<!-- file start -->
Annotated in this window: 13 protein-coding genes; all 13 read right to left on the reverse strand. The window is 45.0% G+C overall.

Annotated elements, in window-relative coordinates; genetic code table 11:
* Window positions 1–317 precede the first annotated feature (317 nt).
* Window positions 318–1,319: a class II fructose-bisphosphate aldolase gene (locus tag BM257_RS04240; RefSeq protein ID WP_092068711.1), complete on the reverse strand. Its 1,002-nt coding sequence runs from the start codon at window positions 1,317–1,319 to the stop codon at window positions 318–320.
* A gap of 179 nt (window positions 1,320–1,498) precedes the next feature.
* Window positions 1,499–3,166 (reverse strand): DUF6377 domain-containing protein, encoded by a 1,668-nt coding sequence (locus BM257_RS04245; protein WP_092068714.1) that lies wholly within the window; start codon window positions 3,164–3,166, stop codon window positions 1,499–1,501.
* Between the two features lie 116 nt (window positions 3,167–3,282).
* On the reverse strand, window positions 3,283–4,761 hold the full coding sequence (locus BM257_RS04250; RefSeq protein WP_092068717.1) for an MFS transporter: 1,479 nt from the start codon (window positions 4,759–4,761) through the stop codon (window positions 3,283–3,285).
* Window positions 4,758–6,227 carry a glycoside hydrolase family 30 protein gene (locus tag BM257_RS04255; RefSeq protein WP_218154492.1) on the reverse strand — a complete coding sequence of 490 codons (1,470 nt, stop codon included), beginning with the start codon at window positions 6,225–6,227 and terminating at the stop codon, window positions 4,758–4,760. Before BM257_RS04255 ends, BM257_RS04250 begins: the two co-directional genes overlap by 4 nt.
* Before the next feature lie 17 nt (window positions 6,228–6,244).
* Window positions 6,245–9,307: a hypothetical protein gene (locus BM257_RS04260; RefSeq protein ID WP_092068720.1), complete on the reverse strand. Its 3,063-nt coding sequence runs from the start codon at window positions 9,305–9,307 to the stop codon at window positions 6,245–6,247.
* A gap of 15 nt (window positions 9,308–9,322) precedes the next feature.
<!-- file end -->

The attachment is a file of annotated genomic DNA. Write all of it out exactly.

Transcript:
Annotated in this window: 13 protein-coding genes; all 13 read right to left on the reverse strand. The window is 45.0% G+C overall.

Annotated elements, in window-relative coordinates; genetic code table 11:
* Window positions 1–317 precede the first annotated feature (317 nt).
* Window positions 318–1,319: a class II fructose-bisphosphate aldolase gene (locus tag BM257_RS04240; RefSeq protein ID WP_092068711.1), complete on the reverse strand. Its 1,002-nt coding sequence runs from the start codon at window positions 1,317–1,319 to the stop codon at window positions 318–320.
* A gap of 179 nt (window positions 1,320–1,498) precedes the next feature.
* Window positions 1,499–3,166 (reverse strand): DUF6377 domain-containing protein, encoded by a 1,668-nt coding sequence (locus BM257_RS04245; protein WP_092068714.1) that lies wholly within the window; start codon window positions 3,164–3,166, stop codon window positions 1,499–1,501.
* Between the two features lie 116 nt (window positions 3,167–3,282).
* On the reverse strand, window positions 3,283–4,761 hold the full coding sequence (locus BM257_RS04250; RefSeq protein WP_092068717.1) for an MFS transporter: 1,479 nt from the start codon (window positions 4,759–4,761) through the stop codon (window positions 3,283–3,285).
* Window positions 4,758–6,227 carry a glycoside hydrolase family 30 protein gene (locus tag BM257_RS04255; RefSeq protein WP_218154492.1) on the reverse strand — a complete coding sequence of 490 codons (1,470 nt, stop codon included), beginning with the start codon at window positions 6,225–6,227 and terminating at the stop codon, window positions 4,758–4,760. Before BM257_RS04255 ends, BM257_RS04250 begins: the two co-directional genes overlap by 4 nt.
* Before the next feature lie 17 nt (window positions 6,228–6,244).
* Window positions 6,245–9,307: a hypothetical protein gene (locus BM257_RS04260; RefSeq protein ID WP_092068720.1), complete on the reverse strand. Its 3,063-nt coding sequence runs from the start codon at window positions 9,305–9,307 to the stop codon at window positions 6,245–6,247.
* A gap of 15 nt (window positions 9,308–9,322) precedes the next feature.